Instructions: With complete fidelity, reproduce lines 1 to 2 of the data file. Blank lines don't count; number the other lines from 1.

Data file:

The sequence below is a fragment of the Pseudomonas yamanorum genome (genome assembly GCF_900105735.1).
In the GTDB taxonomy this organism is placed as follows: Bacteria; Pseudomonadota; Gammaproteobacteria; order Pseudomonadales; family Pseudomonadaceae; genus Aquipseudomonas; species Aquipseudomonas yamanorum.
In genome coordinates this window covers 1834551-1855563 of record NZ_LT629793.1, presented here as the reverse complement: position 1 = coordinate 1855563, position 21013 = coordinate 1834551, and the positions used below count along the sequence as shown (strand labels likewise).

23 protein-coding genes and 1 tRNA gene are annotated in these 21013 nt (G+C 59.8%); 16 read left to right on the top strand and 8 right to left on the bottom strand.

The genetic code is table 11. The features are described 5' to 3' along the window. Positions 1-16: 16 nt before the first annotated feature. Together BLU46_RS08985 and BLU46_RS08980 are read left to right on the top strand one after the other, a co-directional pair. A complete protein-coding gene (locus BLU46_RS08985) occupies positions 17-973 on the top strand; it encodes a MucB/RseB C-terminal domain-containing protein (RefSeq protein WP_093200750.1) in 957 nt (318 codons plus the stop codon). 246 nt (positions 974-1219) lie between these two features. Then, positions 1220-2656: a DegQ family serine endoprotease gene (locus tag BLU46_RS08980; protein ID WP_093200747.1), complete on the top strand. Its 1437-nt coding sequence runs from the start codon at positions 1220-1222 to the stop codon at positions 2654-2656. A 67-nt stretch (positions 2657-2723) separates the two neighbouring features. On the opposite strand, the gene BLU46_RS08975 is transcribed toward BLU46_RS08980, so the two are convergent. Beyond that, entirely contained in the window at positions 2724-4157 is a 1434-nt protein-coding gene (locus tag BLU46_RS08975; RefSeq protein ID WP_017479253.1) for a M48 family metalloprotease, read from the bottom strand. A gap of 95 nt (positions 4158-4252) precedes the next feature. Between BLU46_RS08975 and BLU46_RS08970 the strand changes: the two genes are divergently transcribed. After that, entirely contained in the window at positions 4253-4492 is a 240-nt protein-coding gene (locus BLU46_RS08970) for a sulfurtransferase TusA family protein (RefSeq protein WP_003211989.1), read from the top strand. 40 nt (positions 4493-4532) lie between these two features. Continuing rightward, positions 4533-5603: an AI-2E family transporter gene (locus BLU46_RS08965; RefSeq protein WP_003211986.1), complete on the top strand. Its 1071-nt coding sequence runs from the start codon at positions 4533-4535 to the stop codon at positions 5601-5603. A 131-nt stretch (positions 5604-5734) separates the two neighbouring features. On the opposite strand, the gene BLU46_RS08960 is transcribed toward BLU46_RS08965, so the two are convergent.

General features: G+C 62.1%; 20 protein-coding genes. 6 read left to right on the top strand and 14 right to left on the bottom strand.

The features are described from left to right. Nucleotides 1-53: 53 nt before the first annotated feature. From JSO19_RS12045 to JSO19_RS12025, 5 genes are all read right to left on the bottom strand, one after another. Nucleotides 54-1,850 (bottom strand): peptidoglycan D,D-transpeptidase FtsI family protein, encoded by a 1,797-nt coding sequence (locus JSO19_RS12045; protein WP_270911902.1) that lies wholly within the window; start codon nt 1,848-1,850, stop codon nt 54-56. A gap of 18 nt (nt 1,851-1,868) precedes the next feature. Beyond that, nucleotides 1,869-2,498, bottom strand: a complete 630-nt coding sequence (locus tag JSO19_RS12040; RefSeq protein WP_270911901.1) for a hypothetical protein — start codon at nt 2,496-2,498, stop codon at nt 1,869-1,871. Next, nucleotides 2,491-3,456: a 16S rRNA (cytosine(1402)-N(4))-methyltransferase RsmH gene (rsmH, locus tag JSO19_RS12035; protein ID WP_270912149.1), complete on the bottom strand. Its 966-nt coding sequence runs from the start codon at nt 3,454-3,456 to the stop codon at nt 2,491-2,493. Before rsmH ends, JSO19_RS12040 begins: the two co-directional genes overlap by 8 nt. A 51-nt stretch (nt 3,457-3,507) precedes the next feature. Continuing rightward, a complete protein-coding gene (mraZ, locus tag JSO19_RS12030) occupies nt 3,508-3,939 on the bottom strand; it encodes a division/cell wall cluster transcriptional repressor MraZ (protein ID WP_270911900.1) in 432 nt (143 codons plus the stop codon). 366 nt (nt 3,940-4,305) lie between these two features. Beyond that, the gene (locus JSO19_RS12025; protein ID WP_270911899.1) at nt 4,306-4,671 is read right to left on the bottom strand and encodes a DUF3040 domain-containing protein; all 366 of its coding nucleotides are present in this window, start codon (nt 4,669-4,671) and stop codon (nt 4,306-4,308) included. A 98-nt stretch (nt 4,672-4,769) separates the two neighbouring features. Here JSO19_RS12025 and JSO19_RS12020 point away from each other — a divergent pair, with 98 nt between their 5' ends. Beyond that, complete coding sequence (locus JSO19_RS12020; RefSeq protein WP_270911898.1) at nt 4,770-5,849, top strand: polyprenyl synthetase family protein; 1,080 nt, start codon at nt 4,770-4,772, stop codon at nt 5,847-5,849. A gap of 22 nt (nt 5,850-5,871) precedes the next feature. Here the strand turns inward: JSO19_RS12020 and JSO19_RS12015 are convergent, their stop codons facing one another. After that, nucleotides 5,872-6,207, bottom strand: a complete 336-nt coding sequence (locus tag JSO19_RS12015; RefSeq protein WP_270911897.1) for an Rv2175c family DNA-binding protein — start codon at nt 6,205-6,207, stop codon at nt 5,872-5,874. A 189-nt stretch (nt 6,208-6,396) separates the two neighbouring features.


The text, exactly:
The sequence below is a fragment of the Pseudomonas yamanorum genome (genome assembly GCF_900105735.1).
In the GTDB taxonomy this organism is placed as follows: Bacteria; Pseudomonadota; Gammaproteobacteria; order Pseudomonadales; family Pseudomonadaceae; genus Aquipseudomonas; species Aquipseudomonas yamanorum.